The Cable

Lawmakers Slam Tillerson’s Bungled State Department Reforms

There's growing concern on the Hill that the secretary of state is mangling American diplomacy.

Sen. Bob Corker (R-Tenn.) talks with U.S. Secretary of State Rex Tillerson before  a Senate Foreign Relations Committee hearing, Oct. 30, 2017. (Drew Angerer/Getty Images)
Sen. Bob Corker (R-Tenn.) talks with U.S. Secretary of State Rex Tillerson before a Senate Foreign Relations Committee hearing, Oct. 30, 2017. (Drew Angerer/Getty Images)

A growing bipartisan group of top lawmakers are frustrated with U.S. Secretary of State Rex Tillerson’s efforts to reform the State Department, questioning his fitness for leadership and leaving the already embattled former oil executive in a politically precarious position.

“Tillerson has not been an effective voice to represent the State Department through reorganization,” Sen. Ben Cardin (D-Md.), ranking member of the Senate Foreign Relations Committee, told reporters on Wednesday.

A day before, Sen. Bob Corker (R-Tenn.), the chairman of the Senate Foreign Relations Committee and one of Tillerson’s closest allies on the Hill, blasted the secretary of state for bungling the proposed State Department redesign, ostensibly meant to streamline staff and boost efficiency.

“I don’t think they are anywhere close to having a plan to present relative to the reforms that they want,” he said.

Meanwhile, Sens. John McCain (R-Ariz.) and Jeanne Shaheen (D-N.H.) wrote a letter to Tillerson expressing “deep reservations” about his management decisions, including maintaining a hiring freeze during the overhaul, pushing out top career officials, and curbing promotions for those who stay. Under Tillerson, the State Department has hemorrhaged top talent and temporarily cut recruitment programs to fill the void amid plummeting morale.

The trends “paint a disturbing picture,” the senators wrote.

Tillerson has long drawn fire for his handling of the department — hand-wringing at his seeming disdain for U.S. diplomats has become a staple in press coverage — but criticism from top Republicans has been rare until now.

That underscores growing congressional concern and frustration over the Trump administration’s handling of the State Department and the place of diplomacy in achieving U.S. foreign-policy goals. And it comes amid swirling rumors that Tillerson could be replaced by Mike Pompeo, currently CIA director and a former congressman from Kansas.

Trump himself has compounded the State Department’s woes, shutting it out from key deliberations on foreign policy and undercutting his own secretary of state on North Korea and the Gulf diplomatic crisis. Trump defended leaving dozens of top State Department posts empty by saying “I’m the only one who matters” in a recent interview on Fox News.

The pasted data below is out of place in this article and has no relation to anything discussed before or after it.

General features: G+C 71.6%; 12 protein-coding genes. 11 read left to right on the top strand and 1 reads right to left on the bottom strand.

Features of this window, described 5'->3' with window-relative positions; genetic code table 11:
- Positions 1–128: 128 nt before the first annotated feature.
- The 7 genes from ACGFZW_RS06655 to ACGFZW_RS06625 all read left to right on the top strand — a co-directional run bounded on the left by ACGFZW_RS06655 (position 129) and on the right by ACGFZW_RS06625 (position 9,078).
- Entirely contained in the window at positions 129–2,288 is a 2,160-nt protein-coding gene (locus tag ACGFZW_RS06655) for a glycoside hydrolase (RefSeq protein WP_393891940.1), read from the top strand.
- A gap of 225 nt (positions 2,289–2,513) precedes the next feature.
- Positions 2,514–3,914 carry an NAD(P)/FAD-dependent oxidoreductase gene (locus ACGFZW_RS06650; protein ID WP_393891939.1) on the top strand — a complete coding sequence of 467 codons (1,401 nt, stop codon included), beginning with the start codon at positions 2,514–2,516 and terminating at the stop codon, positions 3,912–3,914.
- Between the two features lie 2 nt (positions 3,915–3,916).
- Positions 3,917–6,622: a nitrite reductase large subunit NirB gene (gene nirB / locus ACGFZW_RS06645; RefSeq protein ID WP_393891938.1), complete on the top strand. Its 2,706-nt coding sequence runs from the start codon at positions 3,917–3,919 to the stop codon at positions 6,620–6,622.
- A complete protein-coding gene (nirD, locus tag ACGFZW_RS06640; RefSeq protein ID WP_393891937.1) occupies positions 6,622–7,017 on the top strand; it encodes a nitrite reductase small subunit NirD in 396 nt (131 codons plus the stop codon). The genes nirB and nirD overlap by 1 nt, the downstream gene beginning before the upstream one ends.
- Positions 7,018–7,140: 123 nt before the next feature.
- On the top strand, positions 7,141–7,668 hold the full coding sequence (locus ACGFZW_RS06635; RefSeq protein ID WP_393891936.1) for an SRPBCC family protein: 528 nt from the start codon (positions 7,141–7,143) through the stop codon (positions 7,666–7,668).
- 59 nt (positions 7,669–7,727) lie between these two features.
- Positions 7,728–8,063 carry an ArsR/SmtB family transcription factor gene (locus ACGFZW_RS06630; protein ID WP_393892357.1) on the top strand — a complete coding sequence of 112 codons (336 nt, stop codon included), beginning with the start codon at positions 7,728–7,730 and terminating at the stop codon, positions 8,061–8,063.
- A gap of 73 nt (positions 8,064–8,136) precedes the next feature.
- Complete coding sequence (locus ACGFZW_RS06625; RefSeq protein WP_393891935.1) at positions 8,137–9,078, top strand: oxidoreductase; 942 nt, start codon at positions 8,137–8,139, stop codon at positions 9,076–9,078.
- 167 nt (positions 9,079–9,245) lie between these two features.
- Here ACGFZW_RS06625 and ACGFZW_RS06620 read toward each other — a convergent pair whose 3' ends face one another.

Tillerson started the redesign process early on in his tenure to make the department more efficient and cut out needless bureaucracy and redundant roles, beginning with hiring corporate consultants to run a “listening tour” of the department’s employees to gain their feedback on how best to reform. But much of the department has been cut out of the process, multiple current and former State Department officials tell FP, leaving many career employees in the dark on Tillerson’s final redesign recommendations.

Tillerson’s repeated insistence that the process is “employee-driven” has “become somewhat of a running joke here,” one senior State Department official told Foreign Policy, speaking on condition of anonymity.

Lawmakers are in the dark, too. McCain and Shaheen complained in their letter that Congress had not been consulted on the details of the reorganization plan nor the rationale for some of Tillerson’s management decisions.

A State Department spokesperson declined to respond to the senators’ criticisms. “The Secretary has said on many occasions that he will advocate for any resources or reforms America’s diplomats need to do their jobs,” the spokesperson said.

Cardin also said the redesign isn’t running on schedule, in part because “there is not clear authority” between the State Department, White House, and Office of Management and Budget on who manages what parts of the process.

In the meantime, Cardin said it would take Foggy Bottom a long time to recover from losing top talent — and losing out on new recruits. Between October 2016 and October 2017, the number of applicants for the foreign service has dropped by one-third, according to the American Foreign Service Association, sparking concern the administration was scaring off new talent.

“It takes a long time to rebuild that capacity. Just as dangerous, we have good people who wonder whether this is a career they want to go into,” Cardin said.

Update, Nov. 15, 2017: This article was updated to include comments from a State Department spokesperson.

Robbie Gramer is a diplomacy and national security reporter at Foreign Policy. @robbiegramer

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